Approximately 55 trees were planted in the 300 Block West 4th Street and 400 Block West 6th St. Various species of trees were selected based on the planting location and in line with best management practices for urban planting. The trees also have ornamental features which include spring flowers, fall fruit and/or leaf colour, interesting bark, and a unique branch structure. Cobblestone Oak and Black Tupelo trees were planted on the south side of West 4th Street and Persian Ironwood alternating with Amanogawa Cherry Trees on the north side of West 6th Street. These trees are approved by BC Hydro for planting under overhead power lines, as their canopy height at maturity will minimize any conflicts with the utility lines.  All tree locations also took into account sightlines at corners for vehicles and pedestrians, clearance of regulatory signs and a buffer around lamp standards and utility poles.

2017 Tree Planting

Approximately 36 trees were planted on East 2nd Street since it was identified as a suitable site for the Living City Tree Planting program. The street currently lacks street trees, the street connects several prominent open spaces and local parks, and is a popular walking route for local residents and school kids. Tree Species selected for the street because of the narrow boulevard that included Hedge Maple (Acer campestre)and Japanaese Snowbell (Styrax japonica).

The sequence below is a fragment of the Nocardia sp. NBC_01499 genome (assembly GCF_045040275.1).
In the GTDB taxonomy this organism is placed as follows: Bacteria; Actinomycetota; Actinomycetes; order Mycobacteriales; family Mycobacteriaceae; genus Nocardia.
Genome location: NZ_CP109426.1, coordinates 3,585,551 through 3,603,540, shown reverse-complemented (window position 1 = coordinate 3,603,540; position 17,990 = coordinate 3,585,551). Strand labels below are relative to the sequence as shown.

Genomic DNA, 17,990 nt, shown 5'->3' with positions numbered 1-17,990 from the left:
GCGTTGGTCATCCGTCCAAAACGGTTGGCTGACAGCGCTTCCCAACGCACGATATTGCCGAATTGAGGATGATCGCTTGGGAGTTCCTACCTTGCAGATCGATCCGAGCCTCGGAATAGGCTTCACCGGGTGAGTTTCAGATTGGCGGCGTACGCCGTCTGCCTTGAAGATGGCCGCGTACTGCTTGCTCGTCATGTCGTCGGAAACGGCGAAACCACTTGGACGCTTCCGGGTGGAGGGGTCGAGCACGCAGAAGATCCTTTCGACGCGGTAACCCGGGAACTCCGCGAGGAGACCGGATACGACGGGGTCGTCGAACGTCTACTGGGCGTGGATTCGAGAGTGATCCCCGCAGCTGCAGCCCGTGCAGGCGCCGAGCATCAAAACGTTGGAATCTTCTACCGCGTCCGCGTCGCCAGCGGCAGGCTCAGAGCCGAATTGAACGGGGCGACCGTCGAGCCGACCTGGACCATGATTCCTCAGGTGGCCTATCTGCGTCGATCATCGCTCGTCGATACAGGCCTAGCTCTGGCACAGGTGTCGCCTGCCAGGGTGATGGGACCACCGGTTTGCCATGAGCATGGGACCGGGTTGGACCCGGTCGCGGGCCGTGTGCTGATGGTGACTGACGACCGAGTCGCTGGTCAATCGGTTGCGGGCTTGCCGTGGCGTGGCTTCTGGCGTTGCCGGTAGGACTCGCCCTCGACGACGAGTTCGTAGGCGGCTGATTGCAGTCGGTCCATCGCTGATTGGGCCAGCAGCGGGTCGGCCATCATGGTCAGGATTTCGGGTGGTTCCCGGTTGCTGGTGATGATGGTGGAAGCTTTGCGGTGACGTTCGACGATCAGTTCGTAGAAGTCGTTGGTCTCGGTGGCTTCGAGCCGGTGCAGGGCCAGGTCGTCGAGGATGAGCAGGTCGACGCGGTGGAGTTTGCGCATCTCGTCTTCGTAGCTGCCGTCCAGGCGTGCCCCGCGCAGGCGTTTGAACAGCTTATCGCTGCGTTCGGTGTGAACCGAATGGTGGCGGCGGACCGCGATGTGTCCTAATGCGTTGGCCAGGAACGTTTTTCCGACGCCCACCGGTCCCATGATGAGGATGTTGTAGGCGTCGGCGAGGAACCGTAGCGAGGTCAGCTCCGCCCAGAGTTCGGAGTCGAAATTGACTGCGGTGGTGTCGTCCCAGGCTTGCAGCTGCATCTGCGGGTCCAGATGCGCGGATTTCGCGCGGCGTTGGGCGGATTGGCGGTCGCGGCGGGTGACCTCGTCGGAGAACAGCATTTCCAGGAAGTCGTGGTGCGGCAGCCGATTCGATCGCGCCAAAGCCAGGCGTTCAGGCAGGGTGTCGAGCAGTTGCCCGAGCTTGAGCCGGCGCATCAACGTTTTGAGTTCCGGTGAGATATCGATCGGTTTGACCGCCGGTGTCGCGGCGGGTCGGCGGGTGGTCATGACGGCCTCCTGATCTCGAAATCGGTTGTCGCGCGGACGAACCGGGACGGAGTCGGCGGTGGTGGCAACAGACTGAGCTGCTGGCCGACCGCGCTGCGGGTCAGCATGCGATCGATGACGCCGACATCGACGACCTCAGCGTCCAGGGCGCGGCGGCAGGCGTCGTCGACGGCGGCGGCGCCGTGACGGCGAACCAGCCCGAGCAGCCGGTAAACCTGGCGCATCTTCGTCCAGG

2016 Tree Planting

Approximately 40 trees were planted on St. George’s and several of the side streets approaching St. George’s. This street was identified as a suitable site for the Living City Tree Planting program because it currently lacks street trees, the street connects several prominent open spaces and local parks and is a popular walking route for local residents and school kids. It is also a busy street and the addition of trees will mitigate the sound and pollution from vehicles. Columnar trees were selected for one side of the street because of the narrow boulevard. Tree species included Lavelle Hawthorn Crataegus x lavallei, Crimson Spire Oak Quercus robur x Q.alba ‘Crimschmidt’, ‘Japanese Tree Lilac Syringa reticulate

2015 Tree Planting

Approximately 40 trees were planted on 4 blocks of E.9th street. This street was identified as a suitable site for the Living City Tree Planting program because it currently lacks street trees, the street connects several prominent open spaces and local parks and is a popular walking route for local residents and school kids. On the south side of the 400 block is the local elementary school (Ridgeway Community School). Additionally, East 9th intersects several current and future greenways and bike routes. Tree species included 15 Street Keeper’ Gleditsia Gleditisia triacanthos , 20 Korean Dogwood Cornus kousa, 15 Hedge Maple Acer campestre, and 25 Lavelle’s Hawthorne Crataegus x lavallei.

2014 Tree Planting

City of North Vancouver staff planted 62 trees on the 200, 300, and 400 blocks of West 15th between the end of February and beginning of March 2014. The trees selected were Autumn Brilliance Serviceberry Amelanchier and Golden Desert Ash Fraxinus excelsior ‘Golden Desert’ .  These species were reviewed and approved by BC Hydro as appropriate trees for planting under power lines. City crews utilized a Vactor Truck to excavate precisely located and sized holes and installed root barrier at each tree.

Funding Partners

In addition to the core funding provided by the City through its annual budget process, the City gratefully acknowledges the generous funding support through BC Hydro's 2013 Re-greening Grant and Tree Canada.

Contact Info

Engineering, Parks & Environment Department
Tel: 604-983-7333